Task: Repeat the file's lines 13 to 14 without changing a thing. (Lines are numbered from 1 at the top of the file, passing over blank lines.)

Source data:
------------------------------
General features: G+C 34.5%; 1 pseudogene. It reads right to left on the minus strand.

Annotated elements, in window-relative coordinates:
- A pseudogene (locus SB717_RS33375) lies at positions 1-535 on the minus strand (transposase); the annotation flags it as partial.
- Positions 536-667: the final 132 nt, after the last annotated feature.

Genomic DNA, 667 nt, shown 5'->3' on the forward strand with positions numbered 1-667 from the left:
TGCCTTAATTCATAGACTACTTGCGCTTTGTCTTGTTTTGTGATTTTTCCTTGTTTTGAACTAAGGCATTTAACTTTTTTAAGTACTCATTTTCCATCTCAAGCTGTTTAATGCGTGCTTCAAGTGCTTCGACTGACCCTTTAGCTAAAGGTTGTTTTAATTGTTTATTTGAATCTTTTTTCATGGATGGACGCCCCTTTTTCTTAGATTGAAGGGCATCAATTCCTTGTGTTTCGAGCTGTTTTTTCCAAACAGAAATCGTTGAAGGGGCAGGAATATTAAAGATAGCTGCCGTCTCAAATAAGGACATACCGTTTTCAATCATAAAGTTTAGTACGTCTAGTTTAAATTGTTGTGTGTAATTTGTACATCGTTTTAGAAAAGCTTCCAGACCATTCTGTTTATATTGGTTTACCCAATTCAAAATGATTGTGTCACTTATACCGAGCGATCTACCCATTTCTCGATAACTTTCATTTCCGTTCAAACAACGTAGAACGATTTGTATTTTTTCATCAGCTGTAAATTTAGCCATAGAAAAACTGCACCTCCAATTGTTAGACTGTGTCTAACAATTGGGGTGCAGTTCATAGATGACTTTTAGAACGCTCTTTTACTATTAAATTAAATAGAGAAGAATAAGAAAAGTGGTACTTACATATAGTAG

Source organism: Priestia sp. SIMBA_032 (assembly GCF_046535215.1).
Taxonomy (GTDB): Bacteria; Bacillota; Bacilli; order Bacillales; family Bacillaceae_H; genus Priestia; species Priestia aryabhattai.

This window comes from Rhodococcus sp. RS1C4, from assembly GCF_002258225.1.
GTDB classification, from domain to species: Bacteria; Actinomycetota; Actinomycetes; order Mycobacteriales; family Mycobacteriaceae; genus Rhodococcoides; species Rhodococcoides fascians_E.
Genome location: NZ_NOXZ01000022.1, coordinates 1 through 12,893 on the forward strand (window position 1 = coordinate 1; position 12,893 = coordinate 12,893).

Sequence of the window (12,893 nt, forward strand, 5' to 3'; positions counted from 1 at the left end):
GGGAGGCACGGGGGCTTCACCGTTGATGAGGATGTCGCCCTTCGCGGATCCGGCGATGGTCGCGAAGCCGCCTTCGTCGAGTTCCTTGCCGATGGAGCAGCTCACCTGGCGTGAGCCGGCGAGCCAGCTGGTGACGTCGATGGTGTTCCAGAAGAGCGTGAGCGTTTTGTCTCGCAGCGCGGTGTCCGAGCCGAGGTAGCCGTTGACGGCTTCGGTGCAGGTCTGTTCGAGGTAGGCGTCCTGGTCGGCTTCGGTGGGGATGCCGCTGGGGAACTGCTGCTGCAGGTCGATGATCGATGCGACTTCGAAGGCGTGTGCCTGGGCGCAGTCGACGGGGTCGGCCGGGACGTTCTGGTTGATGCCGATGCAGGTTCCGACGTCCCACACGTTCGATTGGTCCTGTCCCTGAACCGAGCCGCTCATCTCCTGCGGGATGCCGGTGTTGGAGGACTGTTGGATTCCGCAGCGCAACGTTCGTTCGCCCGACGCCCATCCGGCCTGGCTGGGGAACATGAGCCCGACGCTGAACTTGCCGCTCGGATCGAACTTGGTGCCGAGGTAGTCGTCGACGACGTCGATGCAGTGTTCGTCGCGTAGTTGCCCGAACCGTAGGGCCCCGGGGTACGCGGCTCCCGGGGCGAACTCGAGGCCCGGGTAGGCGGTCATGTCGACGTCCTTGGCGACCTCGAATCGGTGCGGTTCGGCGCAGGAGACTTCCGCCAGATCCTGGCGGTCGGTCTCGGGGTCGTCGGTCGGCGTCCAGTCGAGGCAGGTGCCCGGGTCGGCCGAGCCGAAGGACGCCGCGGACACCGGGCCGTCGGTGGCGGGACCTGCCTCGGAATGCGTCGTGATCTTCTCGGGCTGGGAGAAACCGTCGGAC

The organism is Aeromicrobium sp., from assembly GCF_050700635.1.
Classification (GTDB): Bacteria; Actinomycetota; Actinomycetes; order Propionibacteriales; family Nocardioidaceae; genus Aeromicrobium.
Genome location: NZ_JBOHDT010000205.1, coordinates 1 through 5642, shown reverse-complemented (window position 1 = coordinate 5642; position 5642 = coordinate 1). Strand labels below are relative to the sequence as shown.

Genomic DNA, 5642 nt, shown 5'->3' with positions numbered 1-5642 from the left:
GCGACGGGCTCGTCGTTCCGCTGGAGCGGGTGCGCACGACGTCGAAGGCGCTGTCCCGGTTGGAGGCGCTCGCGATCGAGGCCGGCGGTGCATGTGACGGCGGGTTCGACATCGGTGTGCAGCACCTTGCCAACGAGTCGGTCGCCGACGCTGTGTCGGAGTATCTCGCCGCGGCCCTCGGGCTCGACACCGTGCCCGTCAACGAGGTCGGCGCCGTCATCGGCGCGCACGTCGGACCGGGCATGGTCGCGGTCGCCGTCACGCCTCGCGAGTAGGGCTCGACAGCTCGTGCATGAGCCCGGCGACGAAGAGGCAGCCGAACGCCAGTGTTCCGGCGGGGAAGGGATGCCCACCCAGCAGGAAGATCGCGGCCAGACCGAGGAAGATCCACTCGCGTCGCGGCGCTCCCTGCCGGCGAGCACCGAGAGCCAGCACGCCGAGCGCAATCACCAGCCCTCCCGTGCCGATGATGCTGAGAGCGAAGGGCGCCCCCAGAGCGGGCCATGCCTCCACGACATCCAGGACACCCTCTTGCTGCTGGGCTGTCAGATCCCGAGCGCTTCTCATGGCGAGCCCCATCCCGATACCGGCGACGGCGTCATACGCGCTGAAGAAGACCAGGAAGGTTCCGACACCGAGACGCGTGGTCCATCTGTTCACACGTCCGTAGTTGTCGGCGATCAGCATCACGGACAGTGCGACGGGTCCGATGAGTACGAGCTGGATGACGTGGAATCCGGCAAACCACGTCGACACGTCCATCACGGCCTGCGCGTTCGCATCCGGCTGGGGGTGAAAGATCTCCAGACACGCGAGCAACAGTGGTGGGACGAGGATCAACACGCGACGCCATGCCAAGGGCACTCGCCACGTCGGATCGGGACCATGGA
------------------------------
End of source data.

GGGAGGCACGGGGGCTTCACCGTTGATGAGGATGTCGCCCTTCGCGGATCCGGCGATGGTCGCGAAGCCGCCTTCGTCGAGTTCCTTGCCGATGGAGCAGCTCACCTGGCGTGAGCCGGCGAGCCAGCTGGTGACGTCGATGGTGTTCCAGAAGAGCGTGAGCGTTTTGTCTCGCAGCGCGGTGTCCGAGCCGAGGTAGCCGTTGACGGCTTCGGTGCAGGTCTGTTCGAGGTAGGCGTCCTGGTCGGCTTCGGTGGGGATGCCGCTGGGGAACTGCTGCTGCAGGTCGATGATCGATGCGACTTCGAAGGCGTGTGCCTGGGCGCAGTCGACGGGGTCGGCCGGGACGTTCTGGTTGATGCCGATGCAGGTTCCGACGTCCCACACGTTCGATTGGTCCTGTCCCTGAACCGAGCCGCTCATCTCCTGCGGGATGCCGGTGTTGGAGGACTGTTGGATTCCGCAGCGCAACGTTCGTTCGCCCGACGCCCATCCGGCCTGGCTGGGGAACATGAGCCCGACGCTGAACTTGCCGCTCGGATCGAACTTGGTGCCGAGGTAGTCGTCGACGACGTCGATGCAGTGTTCGTCGCGTAGTTGCCCGAACCGTAGGGCCCCGGGGTACGCGGCTCCCGGGGCGAACTCGAGGCCCGGGTAGGCGGTCATGTCGACGTCCTTGGCGACCTCGAATCGGTGCGGTTCGGCGCAGGAGACTTCCGCCAGATCCTGGCGGTCGGTCTCGGGGTCGTCGGTCGGCGTCCAGTCGAGGCAGGTGCCCGGGTCGGCCGAGCCGAAGGACGCCGCGGACACCGGGCCGTCGGTGGCGGGACCTGCCTCGGAATGCGTCGTGATCTTCTCGGGCTGGGAGAAACCGTCGGAC

The organism is Aeromicrobium sp., from assembly GCF_050700635.1.